This is an American lawsuit based on American laws based on American pricing. Every territory has different agreements, laws, pricing. Aussie pricing is totally irrelevant to this.

So your story continues like this:

Presents evidence of same title at $4.99 on iBooks store.

Prosecution then presents evidence that the price is actually $9.99 on iBooks store and that the defense attempted to commit fraud on the court by quoting an irrelevant pricing in a different market. Judge holds defense in contempt of court...

Wrong, the book IS available to iTunes customers as an iBook for $4.99, in a country where the market decides, not some over regulated state where pricing is dictated by pen pushing public servants in the Government.

I could even purchase it and send it as a gift to an American in the land of the judicially enslaved from the land of the free if I wanted to.

Btw Amazon doesn't even sell it here.
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post #66 of 104
Quote:
Originally Posted by DaHarder View Post

Actually, I bought about a dozen '4th generation' Kindles this past Holiday season to give out as stocking stuffers.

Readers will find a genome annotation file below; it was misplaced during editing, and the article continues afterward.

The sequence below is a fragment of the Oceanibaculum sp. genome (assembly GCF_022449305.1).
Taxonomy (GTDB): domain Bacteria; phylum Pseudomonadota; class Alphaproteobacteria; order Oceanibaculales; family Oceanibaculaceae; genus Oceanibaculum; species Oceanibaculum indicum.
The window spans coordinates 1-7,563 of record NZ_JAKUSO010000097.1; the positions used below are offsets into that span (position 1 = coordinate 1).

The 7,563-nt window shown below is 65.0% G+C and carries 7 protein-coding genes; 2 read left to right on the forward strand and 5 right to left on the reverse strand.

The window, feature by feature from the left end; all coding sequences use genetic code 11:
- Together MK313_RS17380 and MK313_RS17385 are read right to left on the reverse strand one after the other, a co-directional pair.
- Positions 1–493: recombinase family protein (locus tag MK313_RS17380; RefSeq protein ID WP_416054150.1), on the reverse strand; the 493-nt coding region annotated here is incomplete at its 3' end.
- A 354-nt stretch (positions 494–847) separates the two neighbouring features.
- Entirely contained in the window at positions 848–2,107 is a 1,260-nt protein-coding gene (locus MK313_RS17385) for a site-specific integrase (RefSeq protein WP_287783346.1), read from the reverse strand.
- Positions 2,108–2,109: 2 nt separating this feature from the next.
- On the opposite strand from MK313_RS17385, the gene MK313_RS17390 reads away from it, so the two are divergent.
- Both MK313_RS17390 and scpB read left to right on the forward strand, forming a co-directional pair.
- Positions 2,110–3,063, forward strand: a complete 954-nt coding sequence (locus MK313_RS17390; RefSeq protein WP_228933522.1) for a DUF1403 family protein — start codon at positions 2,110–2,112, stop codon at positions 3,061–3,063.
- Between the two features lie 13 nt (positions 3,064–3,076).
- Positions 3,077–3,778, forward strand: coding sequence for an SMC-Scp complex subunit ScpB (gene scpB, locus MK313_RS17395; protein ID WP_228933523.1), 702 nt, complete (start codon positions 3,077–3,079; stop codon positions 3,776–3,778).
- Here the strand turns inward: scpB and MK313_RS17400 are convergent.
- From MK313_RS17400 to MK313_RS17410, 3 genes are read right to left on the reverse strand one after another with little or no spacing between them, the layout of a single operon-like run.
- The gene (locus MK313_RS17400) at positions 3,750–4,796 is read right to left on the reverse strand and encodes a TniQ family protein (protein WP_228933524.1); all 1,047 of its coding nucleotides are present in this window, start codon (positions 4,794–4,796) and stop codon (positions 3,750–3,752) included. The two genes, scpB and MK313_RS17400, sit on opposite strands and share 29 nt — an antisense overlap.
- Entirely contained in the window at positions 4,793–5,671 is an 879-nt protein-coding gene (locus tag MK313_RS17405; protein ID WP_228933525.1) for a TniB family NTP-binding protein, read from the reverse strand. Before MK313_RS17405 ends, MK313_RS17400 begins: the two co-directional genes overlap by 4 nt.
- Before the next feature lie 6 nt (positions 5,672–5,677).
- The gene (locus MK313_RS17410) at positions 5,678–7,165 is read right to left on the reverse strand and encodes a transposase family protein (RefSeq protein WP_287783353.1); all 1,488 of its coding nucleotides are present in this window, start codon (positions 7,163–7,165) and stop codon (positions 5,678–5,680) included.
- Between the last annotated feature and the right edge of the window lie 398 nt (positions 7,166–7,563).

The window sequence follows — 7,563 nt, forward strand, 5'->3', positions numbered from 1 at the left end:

Here's a pic of the Kindle Fire, Kindle Keyboard 3G, Kindle Touch 3G, and Kindle (and the iPad 2/64gb/Verizon that I often use for reading magazines etc.) that were given out to those in my immediate household.

So Many Wonderful eReading Devices


Of the three e-ink kindles, which one do you like most, and why?
post #67 of 104
Quote:
Originally Posted by tonton View Post

Of the three e-ink kindles, which one do you like most, and why?

The basic Kindle (no touchscreen/no 3G), as it's the lightest, most ergonomically friendly of them all while proving the single best eReading experience currently available on any electronic reading device I've yet owned (including my NOOK Simple Touch).
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post #68 of 104
Quote:
Originally Posted by minicapt View Post

You're arguing against someone presenting the case for Amazon. It will be up to the court to decide whether Amazon's frivolities can be accounted superior to Apple's righteousness.